Being half Ecuadorian and half Korean, I’ve been asked “what are you?” everywhere I’ve gone my entire life. It’s hard for most people to guess my ethnicity, and constantly defending what I am—or what I’m not—can be exhausting. My grandparents’ home—filled with the rich aromas of achiote-stained meats, fiery pozole, and sweet tamales—is the one place where I can let down my defense. Neither my grandma or grandpa question if I am Latinx enough; they just know me as someone they want to share a table, and pass a bowl of escabeche with. I always leave their home feeling stronger in myself, as part of a greater cultural fabric (and with some leftovers, of course).
No matter what was for dinner, there was always a side of escabeche. There are many kinds of escabeche out there, but my grandma’s is the best: Charred jalapeños, carrots, onions, and whole garlic cloves pickled in oregano- and thyme-laced vinegar. If a rich, fatty meat knocks down your palette, her escabeche is there to lift it back up.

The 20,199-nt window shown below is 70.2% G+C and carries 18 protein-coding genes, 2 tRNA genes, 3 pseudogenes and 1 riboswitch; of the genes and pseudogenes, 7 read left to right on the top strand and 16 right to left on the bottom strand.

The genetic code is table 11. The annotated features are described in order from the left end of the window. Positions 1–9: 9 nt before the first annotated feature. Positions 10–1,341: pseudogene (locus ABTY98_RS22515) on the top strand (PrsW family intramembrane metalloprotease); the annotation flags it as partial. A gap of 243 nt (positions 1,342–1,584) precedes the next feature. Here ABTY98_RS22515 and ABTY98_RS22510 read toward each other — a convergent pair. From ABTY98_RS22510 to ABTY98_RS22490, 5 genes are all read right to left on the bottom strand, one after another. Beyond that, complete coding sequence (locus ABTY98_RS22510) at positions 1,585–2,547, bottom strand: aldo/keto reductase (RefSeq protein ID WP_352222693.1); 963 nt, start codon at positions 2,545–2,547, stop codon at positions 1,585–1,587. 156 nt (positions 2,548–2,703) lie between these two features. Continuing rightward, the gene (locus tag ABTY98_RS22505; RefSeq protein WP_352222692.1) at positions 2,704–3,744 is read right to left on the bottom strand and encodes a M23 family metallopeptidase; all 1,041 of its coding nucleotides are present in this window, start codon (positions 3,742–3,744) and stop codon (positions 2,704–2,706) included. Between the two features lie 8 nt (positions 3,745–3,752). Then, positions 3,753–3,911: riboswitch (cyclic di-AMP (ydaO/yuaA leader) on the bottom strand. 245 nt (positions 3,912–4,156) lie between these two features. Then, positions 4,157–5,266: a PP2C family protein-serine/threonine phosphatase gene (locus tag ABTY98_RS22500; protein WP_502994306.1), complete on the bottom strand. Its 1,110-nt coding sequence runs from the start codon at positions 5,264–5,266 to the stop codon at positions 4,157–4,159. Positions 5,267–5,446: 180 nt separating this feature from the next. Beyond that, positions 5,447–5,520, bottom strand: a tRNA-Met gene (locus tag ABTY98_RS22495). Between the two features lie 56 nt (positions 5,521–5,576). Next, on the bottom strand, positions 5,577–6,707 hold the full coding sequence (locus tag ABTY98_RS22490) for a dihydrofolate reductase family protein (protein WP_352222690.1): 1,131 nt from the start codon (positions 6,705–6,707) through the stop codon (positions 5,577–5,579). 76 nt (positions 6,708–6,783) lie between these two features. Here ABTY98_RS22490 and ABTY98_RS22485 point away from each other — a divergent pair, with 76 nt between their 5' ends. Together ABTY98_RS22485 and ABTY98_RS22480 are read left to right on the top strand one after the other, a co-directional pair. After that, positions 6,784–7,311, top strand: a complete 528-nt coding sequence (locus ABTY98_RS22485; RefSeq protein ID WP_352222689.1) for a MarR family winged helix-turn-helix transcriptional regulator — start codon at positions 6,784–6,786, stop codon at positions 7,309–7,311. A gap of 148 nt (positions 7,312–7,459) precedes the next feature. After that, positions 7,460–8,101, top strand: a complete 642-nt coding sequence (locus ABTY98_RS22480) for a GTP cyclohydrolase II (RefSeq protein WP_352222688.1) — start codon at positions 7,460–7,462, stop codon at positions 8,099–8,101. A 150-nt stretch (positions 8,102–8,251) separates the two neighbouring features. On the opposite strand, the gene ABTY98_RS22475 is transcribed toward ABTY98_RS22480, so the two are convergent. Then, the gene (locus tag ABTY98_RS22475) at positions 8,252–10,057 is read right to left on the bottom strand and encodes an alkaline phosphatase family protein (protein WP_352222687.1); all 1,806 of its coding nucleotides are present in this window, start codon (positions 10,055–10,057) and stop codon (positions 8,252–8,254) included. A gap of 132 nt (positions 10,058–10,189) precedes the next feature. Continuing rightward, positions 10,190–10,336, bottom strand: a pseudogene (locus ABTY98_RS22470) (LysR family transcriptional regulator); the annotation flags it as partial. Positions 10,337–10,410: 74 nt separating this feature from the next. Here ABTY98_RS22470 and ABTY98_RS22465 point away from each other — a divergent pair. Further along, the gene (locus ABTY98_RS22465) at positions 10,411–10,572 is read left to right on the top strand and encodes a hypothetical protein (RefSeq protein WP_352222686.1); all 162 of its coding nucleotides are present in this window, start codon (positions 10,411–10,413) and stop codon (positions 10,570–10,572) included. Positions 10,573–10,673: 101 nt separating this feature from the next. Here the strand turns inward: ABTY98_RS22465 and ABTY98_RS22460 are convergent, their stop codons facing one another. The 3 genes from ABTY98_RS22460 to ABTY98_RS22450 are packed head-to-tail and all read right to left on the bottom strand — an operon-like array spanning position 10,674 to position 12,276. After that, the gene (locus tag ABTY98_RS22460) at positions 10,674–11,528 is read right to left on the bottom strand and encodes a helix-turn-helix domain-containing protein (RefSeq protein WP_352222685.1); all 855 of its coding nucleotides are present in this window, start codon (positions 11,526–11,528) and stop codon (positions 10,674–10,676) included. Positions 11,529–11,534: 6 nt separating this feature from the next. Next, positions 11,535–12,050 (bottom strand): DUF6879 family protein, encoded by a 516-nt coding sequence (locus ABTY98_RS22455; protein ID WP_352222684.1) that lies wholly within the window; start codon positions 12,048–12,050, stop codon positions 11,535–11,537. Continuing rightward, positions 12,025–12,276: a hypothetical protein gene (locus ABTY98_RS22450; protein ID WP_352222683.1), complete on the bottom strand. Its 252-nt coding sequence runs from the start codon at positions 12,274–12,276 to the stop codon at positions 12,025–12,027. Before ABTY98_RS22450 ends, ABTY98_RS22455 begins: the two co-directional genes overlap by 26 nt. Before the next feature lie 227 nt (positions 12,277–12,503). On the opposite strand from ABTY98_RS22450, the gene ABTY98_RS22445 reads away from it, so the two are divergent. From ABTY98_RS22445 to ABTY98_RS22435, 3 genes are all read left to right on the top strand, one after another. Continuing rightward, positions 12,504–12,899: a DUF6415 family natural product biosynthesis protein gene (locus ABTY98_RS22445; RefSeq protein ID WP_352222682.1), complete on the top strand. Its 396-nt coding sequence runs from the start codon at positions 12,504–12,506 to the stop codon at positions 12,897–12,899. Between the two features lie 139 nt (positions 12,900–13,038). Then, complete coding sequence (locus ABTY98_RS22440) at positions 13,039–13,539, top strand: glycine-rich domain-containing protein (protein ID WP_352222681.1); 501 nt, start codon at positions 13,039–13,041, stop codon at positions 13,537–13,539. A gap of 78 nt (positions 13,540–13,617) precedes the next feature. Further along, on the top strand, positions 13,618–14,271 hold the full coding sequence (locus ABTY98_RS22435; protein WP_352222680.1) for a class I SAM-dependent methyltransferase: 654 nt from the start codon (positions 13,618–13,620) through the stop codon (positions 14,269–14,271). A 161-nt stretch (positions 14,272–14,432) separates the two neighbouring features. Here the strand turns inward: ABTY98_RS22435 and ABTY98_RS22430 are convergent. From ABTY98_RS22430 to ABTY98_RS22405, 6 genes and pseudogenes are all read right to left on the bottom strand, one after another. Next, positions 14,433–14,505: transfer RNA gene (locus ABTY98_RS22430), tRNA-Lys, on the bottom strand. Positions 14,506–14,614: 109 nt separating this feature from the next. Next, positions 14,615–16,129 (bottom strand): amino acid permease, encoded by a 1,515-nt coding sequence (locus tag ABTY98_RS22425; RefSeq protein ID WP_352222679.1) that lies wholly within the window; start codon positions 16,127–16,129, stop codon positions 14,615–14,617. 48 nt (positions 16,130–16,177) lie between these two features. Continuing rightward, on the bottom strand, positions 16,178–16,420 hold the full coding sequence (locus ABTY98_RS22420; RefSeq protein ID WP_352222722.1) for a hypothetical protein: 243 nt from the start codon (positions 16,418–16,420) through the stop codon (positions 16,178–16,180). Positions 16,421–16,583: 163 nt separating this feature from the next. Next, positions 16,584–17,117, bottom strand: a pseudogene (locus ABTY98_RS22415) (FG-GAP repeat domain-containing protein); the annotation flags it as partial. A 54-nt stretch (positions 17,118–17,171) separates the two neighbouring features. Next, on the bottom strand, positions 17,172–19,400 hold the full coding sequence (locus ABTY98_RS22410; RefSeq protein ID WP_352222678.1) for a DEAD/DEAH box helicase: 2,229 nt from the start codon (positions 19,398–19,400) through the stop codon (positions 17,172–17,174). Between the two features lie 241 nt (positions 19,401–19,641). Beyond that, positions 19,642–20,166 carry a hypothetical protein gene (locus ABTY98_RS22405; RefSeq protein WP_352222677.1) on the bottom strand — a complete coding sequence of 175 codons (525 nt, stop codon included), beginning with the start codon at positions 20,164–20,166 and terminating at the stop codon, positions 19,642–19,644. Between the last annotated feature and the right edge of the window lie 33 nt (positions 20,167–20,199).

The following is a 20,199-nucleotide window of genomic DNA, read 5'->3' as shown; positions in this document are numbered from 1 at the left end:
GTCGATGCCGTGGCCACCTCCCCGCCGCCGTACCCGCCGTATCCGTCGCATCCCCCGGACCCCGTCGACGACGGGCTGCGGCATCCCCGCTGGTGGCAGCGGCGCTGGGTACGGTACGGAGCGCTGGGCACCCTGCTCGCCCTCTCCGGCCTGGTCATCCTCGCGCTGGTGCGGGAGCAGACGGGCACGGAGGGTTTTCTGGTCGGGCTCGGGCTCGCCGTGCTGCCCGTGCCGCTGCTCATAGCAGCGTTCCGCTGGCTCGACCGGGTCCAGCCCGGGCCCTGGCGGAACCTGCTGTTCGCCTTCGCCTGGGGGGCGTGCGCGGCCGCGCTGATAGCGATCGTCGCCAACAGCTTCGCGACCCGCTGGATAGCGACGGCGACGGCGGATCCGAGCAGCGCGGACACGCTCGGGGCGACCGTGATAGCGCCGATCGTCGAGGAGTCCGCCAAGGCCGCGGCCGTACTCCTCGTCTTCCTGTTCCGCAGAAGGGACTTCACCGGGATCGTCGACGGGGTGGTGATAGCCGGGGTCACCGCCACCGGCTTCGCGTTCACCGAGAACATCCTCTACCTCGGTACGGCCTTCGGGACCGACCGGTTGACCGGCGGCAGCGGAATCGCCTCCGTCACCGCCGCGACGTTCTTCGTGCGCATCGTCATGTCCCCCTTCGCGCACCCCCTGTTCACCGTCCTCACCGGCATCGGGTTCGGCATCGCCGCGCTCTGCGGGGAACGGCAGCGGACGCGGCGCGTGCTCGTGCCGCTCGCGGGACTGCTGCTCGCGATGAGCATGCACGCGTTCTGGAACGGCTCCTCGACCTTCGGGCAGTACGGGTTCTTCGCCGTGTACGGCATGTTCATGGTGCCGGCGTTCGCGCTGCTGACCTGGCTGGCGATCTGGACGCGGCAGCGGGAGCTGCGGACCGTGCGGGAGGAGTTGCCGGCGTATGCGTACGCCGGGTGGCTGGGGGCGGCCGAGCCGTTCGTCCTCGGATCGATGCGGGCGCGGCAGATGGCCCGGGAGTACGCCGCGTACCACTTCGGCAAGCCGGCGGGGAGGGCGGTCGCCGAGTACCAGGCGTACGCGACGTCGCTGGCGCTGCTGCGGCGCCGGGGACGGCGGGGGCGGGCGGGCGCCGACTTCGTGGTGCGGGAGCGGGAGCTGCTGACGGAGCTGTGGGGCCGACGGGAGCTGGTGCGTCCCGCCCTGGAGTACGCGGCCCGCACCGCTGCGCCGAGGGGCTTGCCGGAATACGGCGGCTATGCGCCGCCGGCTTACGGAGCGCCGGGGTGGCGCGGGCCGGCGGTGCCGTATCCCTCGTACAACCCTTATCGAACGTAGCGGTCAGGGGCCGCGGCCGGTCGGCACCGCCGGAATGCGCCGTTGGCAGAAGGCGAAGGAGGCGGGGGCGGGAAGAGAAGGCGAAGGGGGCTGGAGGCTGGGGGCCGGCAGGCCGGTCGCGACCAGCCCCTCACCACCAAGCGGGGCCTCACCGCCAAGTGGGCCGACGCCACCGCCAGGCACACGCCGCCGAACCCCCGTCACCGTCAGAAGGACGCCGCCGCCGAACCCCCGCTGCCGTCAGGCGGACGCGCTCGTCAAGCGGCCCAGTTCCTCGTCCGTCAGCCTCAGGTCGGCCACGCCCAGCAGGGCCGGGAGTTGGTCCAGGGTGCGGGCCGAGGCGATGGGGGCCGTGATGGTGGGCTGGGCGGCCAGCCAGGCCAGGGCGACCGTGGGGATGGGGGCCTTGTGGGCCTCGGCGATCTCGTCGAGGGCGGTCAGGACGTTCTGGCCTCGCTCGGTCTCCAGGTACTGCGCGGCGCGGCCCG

The uncertainty of our future and my inability to be with my grandparents has left me feeling unsettled these past few months. It’s not much, but at least I can make this escabeche when I’m feeling especially homesick. With one bite, I’m transported back to my grandma’s kitchen where she’s telling me about her day in Spanish, while a telenovela hums in the background. It’s the taste of home, a reminder that I’m part of a larger history, and that things will continue on. —Kiera Wright-Ruiz
- Prep time 10 minutes
- Cook time 25 minutes
- Makes 2 quarts
medium white or yellow onion, thickly sliced
medium carrots, peeled and sliced diagonally into 1/4-inch slices
head of garlic, cloves separated and peeled
1 1/2 cups
1 1/2 cups
- Heat oil in a large sauté pan over medium-high heat. Place jalapeños in the hot pan and char on both sides, about 2 minutes each side.
- Add onion, carrots and garlic into the pan and cook until fragrant, about 1 to 2 minutes. Stir frequently to prevent the vegetables from sticking and burning.
- Add the rest of the ingredients to the pan and bring to a boil. Cover and reduce to a simmer for 15 minutes, or until carrots and jalapeños are tender. Remove from heat and cool.
- Store in two quart containers and keep in the fridge for up to 2 months.